With ATP, I’m pretty sure they do discounts for long-term sponsors (Marco tweeted about this, I think). And they’ve definitely done discounts to fill spots on short notice. Plus, they do have 3 hosts plus the ad salesperson who deals with the sponsors.

Still great money but it’s not as simple as $16.5k every week.
posted by paulcole at 7:55 PM on June 16


i think the people making the most overall from podcasting have to be chapo trap house, right? is anyone making $130k a month in ad sales? they have to split it six ways i guess. john gruber charges $5000 per ad, does 3-4 ads per show, and puts out 3 shows a month on average, with no cohosts, so that's like $45,000-60,000 a month before discounts (he does have an editor and obviously an ad sales rep who takes a cut). i wonder which podcaster has the highest take home pay in the world.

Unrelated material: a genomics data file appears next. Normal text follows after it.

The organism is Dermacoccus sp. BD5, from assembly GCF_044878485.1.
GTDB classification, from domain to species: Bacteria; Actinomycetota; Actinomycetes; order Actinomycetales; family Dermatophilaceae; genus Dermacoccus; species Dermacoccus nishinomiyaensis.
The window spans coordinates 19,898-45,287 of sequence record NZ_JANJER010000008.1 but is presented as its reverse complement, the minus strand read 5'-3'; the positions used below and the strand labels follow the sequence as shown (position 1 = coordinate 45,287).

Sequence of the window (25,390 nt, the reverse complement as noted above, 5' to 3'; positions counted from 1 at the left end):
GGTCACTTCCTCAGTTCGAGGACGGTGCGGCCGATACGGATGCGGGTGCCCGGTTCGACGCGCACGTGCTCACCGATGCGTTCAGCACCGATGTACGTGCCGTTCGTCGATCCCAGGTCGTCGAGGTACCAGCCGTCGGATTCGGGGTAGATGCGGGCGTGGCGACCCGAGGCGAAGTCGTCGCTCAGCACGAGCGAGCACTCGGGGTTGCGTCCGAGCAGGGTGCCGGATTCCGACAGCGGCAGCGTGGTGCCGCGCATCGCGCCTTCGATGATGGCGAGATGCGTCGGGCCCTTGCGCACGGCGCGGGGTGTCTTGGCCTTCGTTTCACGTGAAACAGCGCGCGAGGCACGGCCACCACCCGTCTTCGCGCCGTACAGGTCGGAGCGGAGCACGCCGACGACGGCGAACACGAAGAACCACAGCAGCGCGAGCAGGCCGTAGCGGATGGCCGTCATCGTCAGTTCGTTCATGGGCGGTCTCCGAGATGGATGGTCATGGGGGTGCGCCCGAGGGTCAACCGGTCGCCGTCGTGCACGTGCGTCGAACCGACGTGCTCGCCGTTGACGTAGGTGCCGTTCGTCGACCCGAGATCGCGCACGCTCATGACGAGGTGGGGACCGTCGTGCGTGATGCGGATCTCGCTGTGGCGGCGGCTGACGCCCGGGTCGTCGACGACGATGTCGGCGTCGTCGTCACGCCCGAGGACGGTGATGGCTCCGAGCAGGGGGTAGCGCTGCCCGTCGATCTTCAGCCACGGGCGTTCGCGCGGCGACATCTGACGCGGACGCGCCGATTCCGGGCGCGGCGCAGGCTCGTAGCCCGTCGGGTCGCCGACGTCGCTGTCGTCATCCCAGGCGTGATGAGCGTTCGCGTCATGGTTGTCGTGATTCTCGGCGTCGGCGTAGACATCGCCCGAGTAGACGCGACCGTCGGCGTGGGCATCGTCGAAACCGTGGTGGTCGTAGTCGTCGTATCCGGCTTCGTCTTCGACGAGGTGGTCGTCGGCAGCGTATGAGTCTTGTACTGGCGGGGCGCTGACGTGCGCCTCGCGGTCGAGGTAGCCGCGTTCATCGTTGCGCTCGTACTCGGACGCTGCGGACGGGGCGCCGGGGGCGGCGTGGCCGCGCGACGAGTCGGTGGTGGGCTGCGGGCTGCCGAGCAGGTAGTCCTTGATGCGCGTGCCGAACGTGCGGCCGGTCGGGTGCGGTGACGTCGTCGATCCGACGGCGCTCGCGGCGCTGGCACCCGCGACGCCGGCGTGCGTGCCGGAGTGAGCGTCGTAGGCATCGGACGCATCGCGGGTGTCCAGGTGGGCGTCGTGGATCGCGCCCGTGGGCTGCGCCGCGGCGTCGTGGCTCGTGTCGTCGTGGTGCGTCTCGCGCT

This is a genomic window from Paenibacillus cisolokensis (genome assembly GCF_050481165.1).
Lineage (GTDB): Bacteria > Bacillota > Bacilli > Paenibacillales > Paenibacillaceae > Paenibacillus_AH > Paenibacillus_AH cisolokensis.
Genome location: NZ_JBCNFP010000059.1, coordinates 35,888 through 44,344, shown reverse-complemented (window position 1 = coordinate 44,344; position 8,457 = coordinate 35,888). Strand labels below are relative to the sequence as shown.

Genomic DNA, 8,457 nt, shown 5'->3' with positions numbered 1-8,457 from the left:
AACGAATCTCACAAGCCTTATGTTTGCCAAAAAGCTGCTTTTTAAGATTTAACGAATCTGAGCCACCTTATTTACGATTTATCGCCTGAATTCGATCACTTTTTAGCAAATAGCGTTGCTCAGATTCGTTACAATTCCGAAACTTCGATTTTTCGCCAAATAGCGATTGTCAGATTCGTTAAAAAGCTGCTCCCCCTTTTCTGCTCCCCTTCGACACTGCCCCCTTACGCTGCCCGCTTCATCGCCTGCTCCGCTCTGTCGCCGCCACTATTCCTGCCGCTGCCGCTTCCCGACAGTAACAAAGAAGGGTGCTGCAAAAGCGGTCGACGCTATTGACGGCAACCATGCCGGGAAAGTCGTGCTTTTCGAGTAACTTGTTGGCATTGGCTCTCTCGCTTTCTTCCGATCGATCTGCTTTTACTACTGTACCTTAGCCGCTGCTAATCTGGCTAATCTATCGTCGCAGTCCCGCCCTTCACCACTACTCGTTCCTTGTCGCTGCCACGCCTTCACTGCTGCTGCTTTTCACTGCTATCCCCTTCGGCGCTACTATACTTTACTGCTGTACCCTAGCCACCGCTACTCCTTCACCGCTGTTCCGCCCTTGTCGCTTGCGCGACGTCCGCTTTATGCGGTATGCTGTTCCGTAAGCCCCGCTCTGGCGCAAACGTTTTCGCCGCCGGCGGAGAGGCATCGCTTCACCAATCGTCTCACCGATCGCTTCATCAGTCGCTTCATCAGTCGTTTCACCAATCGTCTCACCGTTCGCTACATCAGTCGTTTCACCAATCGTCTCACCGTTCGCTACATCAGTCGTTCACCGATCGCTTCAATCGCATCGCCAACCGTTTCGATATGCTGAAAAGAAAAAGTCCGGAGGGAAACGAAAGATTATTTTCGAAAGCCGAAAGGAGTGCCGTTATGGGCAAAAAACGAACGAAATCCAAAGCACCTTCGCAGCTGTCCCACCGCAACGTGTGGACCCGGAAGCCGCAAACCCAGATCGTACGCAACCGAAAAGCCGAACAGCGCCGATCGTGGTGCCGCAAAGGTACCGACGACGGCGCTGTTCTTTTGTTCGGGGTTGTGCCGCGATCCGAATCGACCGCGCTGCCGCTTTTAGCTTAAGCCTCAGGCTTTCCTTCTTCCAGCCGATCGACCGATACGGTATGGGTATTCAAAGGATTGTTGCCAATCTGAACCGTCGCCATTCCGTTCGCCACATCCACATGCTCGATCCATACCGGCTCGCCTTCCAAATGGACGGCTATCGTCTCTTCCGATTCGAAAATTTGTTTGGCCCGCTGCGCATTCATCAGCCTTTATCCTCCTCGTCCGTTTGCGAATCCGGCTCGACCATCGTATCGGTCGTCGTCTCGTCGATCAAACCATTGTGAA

posted by JimBennett at 7:58 PM on June 16 [1 favorite]


I would guess Adam Carolla would be the podcaster with the highest pay. There are more popular podcasts, but he does it daily, and back when I listened, had ads from Fortune 500 companies.
posted by riruro at 8:15 PM on June 16


Also it’s kinda sad how little of the money seems to go to the hosts. Is it like that in every sector of the entertainment industry, where even the stars/celebrities make less money than the admin and tech staff?

Hosts can try to turn their fame into other revenue streams like book deals or speaking events and it's a glamour position that's fun so there's always people looking to get into it, which pushes rates down. Production staff generally get their hourly rate and that's it and it's not something that is terribly glamorous (and scrubbing back and forth on a cut making sure it's really well timed may be satisfying to complete but isn't really fun), but quality production does make a big difference so it tends to pay well.
posted by Candleman at 9:20 PM on June 16 [2 favorites]


There's a major issue in radio and audio (and across the arts and media industries) in terms of unpaid work and internships.